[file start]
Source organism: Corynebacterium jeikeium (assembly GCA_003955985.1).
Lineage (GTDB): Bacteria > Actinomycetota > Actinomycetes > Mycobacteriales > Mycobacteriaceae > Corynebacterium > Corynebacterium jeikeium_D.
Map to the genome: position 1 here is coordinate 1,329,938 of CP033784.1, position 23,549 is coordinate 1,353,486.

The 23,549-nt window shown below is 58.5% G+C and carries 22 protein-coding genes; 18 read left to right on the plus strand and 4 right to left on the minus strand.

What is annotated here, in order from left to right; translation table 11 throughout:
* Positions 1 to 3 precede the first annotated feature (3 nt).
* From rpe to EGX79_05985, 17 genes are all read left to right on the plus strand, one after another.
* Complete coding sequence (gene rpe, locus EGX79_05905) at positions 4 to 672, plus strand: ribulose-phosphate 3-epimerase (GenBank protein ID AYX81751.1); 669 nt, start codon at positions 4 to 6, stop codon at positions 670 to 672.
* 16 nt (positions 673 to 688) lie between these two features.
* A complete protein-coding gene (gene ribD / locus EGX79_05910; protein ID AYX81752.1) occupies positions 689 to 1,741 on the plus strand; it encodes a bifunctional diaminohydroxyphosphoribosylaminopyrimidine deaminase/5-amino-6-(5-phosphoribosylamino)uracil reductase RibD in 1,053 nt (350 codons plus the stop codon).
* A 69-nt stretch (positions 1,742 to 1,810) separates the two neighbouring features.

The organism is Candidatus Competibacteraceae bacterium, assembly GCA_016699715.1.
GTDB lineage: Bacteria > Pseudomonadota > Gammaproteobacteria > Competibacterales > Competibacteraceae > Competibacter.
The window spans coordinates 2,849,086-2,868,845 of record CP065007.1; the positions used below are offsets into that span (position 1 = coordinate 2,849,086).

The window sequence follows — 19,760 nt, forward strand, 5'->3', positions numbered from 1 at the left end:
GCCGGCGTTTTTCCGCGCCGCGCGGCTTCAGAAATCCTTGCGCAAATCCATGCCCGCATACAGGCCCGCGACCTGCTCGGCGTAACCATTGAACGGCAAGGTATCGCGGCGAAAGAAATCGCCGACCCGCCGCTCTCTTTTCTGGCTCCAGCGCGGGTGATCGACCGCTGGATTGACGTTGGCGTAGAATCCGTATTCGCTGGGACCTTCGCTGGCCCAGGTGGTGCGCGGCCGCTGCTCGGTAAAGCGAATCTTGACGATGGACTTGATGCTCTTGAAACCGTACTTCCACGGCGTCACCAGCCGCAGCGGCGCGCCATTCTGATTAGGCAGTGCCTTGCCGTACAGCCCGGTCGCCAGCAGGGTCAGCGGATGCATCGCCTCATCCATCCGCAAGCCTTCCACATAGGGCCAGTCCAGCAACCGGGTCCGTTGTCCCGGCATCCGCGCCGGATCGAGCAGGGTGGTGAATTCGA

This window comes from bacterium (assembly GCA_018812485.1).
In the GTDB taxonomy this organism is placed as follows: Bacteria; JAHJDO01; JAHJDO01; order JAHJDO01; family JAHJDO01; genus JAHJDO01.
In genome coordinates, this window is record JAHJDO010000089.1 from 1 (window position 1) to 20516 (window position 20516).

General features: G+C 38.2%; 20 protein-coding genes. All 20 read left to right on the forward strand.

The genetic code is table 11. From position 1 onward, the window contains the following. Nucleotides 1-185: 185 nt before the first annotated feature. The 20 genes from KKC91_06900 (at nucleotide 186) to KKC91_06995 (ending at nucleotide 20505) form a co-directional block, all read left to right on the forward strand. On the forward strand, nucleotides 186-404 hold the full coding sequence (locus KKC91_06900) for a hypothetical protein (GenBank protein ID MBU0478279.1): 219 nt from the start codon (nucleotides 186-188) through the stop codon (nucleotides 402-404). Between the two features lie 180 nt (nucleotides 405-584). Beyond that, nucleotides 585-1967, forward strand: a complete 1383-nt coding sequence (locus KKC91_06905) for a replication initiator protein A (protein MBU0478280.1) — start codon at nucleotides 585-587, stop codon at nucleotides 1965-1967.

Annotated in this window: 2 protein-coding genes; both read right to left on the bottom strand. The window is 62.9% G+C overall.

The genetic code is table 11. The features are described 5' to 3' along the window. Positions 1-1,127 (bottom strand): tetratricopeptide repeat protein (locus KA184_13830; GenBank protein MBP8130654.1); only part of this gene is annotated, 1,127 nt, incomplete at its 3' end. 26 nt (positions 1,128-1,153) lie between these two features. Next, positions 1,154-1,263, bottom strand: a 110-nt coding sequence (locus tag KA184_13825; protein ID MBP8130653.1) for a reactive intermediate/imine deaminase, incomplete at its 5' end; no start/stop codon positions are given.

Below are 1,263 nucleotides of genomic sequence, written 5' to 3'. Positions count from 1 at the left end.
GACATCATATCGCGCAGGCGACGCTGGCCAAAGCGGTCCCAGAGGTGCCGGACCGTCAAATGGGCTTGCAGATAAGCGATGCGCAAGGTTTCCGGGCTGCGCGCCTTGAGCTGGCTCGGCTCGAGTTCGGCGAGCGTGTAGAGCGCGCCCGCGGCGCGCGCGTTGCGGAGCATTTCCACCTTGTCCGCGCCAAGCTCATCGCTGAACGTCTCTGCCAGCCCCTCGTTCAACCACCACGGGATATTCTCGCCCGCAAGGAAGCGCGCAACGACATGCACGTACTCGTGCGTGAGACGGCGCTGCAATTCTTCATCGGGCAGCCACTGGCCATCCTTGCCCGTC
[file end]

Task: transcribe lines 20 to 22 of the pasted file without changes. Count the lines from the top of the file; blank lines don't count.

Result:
General features: G+C 38.2%; 20 protein-coding genes. All 20 read left to right on the forward strand.

The genetic code is table 11. From position 1 onward, the window contains the following. Nucleotides 1-185: 185 nt before the first annotated feature. The 20 genes from KKC91_06900 (at nucleotide 186) to KKC91_06995 (ending at nucleotide 20505) form a co-directional block, all read left to right on the forward strand. On the forward strand, nucleotides 186-404 hold the full coding sequence (locus KKC91_06900) for a hypothetical protein (GenBank protein ID MBU0478279.1): 219 nt from the start codon (nucleotides 186-188) through the stop codon (nucleotides 402-404). Between the two features lie 180 nt (nucleotides 405-584). Beyond that, nucleotides 585-1967, forward strand: a complete 1383-nt coding sequence (locus KKC91_06905) for a replication initiator protein A (protein MBU0478280.1) — start codon at nucleotides 585-587, stop codon at nucleotides 1965-1967.

Annotated in this window: 2 protein-coding genes; both read right to left on the bottom strand. The window is 62.9% G+C overall.